Our first trip away in a long, long time was in fact little more than a weekend city break to London and the Warner Bros Harry Potter Tour. Just my daughter and I, my youngest child aged seven. She’d just finished reading all seven books in the much adored series. A year’s solid reading every night without fail. A spectacular reward was called for.
For us, a trip to Harry Potter World in Orlando was just impossible so Watford it was, and a tour of the film studios instead. The challenge was to make a trip to Watford somehow “spectacular”, and I wasn’t entirely confident my magical powers were going to be up to it.
A lack of finances meant the rest of the family would stay behind this trip and keep the home fires burning, literally. In the rural west of Ireland, feeding the turf fire is a Sisyphean task for those like us, forced into fuel (and other) types of poverty. But I’d promised. This trip would happen and the money found for it somehow, somewhere.
The usual spots came up trumps and we triumphed. The penny jar, the dresser drawers, between the sofa cushions, the depleting stash of birthday, Communion and Confirmation envelopes, tucked away in locker drawers under balled up football socks, the “rainy day fund”; all were thoroughly raided.
We arrived on a Saturday, and spent the afternoon window shopping, muggle-watching and sampling all the earthly delights of the London metropolis that our meagre budget of €150 would stand. Sunday would be entirely devoted to our main mission, the trip to Warner Bros, also known as Hogwarts.
We had a tight shoestring budget. Ryanair flights and a cheap hotel with no frills. We had baulked at the first hotel near Luton Airport, where a window was offered as an optional extra, plumping instead for a cheap central B&B with our own peanut butter sandwiches to sustain us.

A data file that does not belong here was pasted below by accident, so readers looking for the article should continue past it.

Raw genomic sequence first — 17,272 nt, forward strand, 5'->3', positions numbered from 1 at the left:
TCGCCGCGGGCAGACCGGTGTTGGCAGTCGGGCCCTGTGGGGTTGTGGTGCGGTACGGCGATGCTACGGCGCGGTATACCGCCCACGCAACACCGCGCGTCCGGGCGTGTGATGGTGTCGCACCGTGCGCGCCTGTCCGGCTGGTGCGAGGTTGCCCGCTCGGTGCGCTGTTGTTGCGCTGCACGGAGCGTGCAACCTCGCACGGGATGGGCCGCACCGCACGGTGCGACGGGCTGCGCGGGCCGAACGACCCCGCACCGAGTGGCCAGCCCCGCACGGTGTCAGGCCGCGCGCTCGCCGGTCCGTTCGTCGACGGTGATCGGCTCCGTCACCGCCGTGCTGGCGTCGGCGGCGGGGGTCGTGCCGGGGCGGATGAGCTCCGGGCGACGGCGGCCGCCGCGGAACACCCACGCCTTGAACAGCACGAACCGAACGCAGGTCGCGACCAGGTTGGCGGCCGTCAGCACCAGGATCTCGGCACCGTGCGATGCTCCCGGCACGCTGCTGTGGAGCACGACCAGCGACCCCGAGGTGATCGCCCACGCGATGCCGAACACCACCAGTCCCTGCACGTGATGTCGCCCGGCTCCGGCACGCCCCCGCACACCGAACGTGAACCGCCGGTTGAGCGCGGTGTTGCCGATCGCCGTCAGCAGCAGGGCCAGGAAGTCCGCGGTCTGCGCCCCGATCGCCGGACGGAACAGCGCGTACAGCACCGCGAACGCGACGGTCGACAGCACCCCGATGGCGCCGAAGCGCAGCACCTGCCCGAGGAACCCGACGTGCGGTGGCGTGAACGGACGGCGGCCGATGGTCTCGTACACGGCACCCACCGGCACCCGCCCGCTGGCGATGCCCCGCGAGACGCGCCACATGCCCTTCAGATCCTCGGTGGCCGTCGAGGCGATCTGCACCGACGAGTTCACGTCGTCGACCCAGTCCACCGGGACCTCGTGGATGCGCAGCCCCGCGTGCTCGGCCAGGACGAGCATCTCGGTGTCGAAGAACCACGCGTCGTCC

The place was a gem. A room for £25 a night in the heart of Belgravia where several terraced houses, knocked together, formed one confusing rabbit warren of creaky staircases and winding corridors. An industrious Bangladeshi family scurried about tending to the guests, like frantic house elves.
Tucked away behind Victoria station, and dwarfed by gleaming mansions populated entirely it seemed by Russian mafia-types and other mega-wealthy people of varying ethnicities, we’d found our own “Grimauld Place.”
Furtively crouching on our tiny balcony, we were quite invisible. As night fell, we watched the limos and porches disgorging their exotic, bejewelled inhabitants. We were strangely fascinated as they’d clatter up the stone steps on the other side of the street and disappear into the glittering interiors, heavy doors shutting with a solid clunk behind them.
Later, up the street a bit, we spotted two homeless guys bedding down in a doorway advertising “Pampered Pets”, the tiny glow of a cigarette catching our notice. Dementors? Runaways waiting for the Night Bus?
The Harry Potter studio tour was indeed spectacular, and who couldn’t but be overwhelmed and impressed by the creativity and skill on display? We even met Hedwig! However, with each new technological “reveal”, I witnessed a fresh scale fall from my daughter’s eyes. The magic of the books was dying as the queue for the green screen quidditch battle snaked round.
That evening, tired from the long day but with tummies pleasantly stuffed with pizza, we turned the corner and met the homeless youngsters. A tenner was handed over, cheery smiles, and somehow magic was back in our hearts.